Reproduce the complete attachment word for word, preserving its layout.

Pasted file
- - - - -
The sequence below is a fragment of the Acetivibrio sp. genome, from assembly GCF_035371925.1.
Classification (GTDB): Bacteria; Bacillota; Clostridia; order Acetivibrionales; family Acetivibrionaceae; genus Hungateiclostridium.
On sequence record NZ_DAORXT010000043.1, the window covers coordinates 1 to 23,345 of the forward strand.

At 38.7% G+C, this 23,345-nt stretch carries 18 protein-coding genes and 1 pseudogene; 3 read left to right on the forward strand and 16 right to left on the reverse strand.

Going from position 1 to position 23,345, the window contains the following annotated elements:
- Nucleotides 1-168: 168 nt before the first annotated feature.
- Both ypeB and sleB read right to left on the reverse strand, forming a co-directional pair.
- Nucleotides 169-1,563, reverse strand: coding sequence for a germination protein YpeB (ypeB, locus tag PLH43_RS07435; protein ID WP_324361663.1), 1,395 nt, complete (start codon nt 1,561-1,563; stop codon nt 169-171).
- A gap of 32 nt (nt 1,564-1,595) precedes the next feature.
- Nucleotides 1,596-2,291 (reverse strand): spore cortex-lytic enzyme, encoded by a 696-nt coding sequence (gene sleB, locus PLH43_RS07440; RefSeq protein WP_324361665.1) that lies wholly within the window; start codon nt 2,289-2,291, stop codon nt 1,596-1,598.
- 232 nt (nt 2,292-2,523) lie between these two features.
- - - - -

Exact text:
The sequence below is a fragment of the Acetivibrio sp. genome, from assembly GCF_035371925.1.
Classification (GTDB): Bacteria; Bacillota; Clostridia; order Acetivibrionales; family Acetivibrionaceae; genus Hungateiclostridium.
On sequence record NZ_DAORXT010000043.1, the window covers coordinates 1 to 23,345 of the forward strand.

At 38.7% G+C, this 23,345-nt stretch carries 18 protein-coding genes and 1 pseudogene; 3 read left to right on the forward strand and 16 right to left on the reverse strand.

Going from position 1 to position 23,345, the window contains the following annotated elements:
- Nucleotides 1-168: 168 nt before the first annotated feature.
- Both ypeB and sleB read right to left on the reverse strand, forming a co-directional pair.
- Nucleotides 169-1,563, reverse strand: coding sequence for a germination protein YpeB (ypeB, locus tag PLH43_RS07435; protein ID WP_324361663.1), 1,395 nt, complete (start codon nt 1,561-1,563; stop codon nt 169-171).
- A gap of 32 nt (nt 1,564-1,595) precedes the next feature.
- Nucleotides 1,596-2,291 (reverse strand): spore cortex-lytic enzyme, encoded by a 696-nt coding sequence (gene sleB, locus PLH43_RS07440; RefSeq protein WP_324361665.1) that lies wholly within the window; start codon nt 2,289-2,291, stop codon nt 1,596-1,598.
- 232 nt (nt 2,292-2,523) lie between these two features.